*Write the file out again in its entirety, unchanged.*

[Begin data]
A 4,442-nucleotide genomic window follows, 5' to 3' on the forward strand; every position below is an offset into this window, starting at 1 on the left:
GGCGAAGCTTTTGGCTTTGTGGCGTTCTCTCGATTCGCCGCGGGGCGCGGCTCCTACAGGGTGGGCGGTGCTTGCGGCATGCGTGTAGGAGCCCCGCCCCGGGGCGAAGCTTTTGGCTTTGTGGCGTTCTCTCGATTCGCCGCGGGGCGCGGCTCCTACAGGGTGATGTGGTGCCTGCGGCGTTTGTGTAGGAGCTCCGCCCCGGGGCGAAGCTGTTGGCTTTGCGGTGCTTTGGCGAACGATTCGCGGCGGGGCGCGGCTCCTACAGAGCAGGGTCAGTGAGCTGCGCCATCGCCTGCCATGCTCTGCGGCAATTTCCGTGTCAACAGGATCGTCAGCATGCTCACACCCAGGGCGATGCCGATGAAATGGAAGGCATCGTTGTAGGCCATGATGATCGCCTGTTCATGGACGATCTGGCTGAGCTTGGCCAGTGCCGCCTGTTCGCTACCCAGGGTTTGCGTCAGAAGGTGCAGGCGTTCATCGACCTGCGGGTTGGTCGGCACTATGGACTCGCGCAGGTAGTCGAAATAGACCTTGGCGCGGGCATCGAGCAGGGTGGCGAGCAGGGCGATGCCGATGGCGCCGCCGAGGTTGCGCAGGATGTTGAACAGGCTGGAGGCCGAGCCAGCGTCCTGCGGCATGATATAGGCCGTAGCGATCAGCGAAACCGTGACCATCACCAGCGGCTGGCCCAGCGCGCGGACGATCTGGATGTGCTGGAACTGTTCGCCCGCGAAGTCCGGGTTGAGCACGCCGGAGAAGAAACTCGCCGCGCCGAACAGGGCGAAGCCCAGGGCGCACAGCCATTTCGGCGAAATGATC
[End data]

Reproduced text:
A 4,442-nucleotide genomic window follows, 5' to 3' on the forward strand; every position below is an offset into this window, starting at 1 on the left:
GGCGAAGCTTTTGGCTTTGTGGCGTTCTCTCGATTCGCCGCGGGGCGCGGCTCCTACAGGGTGGGCGGTGCTTGCGGCATGCGTGTAGGAGCCCCGCCCCGGGGCGAAGCTTTTGGCTTTGTGGCGTTCTCTCGATTCGCCGCGGGGCGCGGCTCCTACAGGGTGATGTGGTGCCTGCGGCGTTTGTGTAGGAGCTCCGCCCCGGGGCGAAGCTGTTGGCTTTGCGGTGCTTTGGCGAACGATTCGCGGCGGGGCGCGGCTCCTACAGAGCAGGGTCAGTGAGCTGCGCCATCGCCTGCCATGCTCTGCGGCAATTTCCGTGTCAACAGGATCGTCAGCATGCTCACACCCAGGGCGATGCCGATGAAATGGAAGGCATCGTTGTAGGCCATGATGATCGCCTGTTCATGGACGATCTGGCTGAGCTTGGCCAGTGCCGCCTGTTCGCTACCCAGGGTTTGCGTCAGAAGGTGCAGGCGTTCATCGACCTGCGGGTTGGTCGGCACTATGGACTCGCGCAGGTAGTCGAAATAGACCTTGGCGCGGGCATCGAGCAGGGTGGCGAGCAGGGCGATGCCGATGGCGCCGCCGAGGTTGCGCAGGATGTTGAACAGGCTGGAGGCCGAGCCAGCGTCCTGCGGCATGATATAGGCCGTAGCGATCAGCGAAACCGTGACCATCACCAGCGGCTGGCCCAGCGCGCGGACGATCTGGATGTGCTGGAACTGTTCGCCCGCGAAGTCCGGGTTGAGCACGCCGGAGAAGAAACTCGCCGCGCCGAACAGGGCGAAGCCCAGGGCGCACAGCCATTTCGGCGAAATGATC